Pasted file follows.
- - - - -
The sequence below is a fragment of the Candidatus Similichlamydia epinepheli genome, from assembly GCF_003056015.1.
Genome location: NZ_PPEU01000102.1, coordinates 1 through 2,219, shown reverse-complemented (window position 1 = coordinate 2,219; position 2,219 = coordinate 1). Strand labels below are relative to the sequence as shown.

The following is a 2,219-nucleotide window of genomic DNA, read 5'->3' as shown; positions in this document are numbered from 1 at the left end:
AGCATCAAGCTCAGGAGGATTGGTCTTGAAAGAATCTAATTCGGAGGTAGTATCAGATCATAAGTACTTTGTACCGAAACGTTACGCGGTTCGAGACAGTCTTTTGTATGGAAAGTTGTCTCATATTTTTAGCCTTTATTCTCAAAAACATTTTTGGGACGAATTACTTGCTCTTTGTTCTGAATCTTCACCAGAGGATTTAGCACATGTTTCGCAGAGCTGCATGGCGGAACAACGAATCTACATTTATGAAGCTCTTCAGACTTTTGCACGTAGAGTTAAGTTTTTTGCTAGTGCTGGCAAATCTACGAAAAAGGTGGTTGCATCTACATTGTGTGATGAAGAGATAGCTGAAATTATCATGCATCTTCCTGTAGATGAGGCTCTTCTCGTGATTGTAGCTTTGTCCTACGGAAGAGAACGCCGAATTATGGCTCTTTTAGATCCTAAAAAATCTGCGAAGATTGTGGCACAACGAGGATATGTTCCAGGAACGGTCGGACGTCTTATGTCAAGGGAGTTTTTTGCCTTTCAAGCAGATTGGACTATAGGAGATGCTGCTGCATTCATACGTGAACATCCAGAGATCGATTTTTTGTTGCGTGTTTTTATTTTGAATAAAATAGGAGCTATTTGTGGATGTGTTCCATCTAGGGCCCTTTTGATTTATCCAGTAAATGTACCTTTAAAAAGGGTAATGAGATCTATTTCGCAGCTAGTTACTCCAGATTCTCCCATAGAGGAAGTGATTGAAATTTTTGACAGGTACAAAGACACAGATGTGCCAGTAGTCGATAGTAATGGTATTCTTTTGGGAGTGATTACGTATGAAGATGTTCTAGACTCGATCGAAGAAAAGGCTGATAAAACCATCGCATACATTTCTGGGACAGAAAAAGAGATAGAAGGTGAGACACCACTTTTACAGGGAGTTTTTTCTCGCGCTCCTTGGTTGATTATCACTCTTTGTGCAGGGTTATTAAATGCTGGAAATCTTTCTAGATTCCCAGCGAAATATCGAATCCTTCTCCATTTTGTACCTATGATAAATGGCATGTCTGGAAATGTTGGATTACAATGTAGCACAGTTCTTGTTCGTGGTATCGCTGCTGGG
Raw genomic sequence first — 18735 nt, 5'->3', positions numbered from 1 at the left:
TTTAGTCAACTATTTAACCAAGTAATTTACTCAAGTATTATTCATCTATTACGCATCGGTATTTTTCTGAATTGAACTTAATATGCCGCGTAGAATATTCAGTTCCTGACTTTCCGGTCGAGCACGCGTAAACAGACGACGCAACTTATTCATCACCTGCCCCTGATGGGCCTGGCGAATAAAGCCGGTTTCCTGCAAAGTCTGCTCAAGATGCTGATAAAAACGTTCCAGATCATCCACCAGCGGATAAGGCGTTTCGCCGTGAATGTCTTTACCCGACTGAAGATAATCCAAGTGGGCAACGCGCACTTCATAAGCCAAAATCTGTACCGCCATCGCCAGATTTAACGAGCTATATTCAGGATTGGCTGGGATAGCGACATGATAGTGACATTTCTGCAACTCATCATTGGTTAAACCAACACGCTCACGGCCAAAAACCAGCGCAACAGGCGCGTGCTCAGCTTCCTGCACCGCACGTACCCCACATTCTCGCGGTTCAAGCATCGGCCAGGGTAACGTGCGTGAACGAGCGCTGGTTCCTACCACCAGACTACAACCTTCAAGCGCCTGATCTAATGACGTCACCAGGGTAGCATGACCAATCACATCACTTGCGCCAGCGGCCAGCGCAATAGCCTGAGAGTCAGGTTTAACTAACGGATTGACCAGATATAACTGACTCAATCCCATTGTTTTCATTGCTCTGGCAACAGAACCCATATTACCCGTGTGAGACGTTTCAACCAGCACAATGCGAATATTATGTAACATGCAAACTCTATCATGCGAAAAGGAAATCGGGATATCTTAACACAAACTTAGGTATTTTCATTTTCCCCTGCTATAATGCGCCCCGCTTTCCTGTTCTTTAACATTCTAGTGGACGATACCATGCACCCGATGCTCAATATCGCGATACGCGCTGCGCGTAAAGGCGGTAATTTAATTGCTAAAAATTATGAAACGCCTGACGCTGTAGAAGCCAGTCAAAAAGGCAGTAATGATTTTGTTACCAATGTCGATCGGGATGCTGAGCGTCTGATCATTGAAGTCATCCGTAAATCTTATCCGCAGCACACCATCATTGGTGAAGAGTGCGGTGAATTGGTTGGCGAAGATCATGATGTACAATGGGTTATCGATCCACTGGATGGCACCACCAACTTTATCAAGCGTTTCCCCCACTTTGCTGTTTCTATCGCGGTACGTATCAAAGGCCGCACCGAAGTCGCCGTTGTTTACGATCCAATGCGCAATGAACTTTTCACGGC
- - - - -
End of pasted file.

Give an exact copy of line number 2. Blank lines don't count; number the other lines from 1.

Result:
Genome location: NZ_PPEU01000102.1, coordinates 1 through 2,219, shown reverse-complemented (window position 1 = coordinate 2,219; position 2,219 = coordinate 1). Strand labels below are relative to the sequence as shown.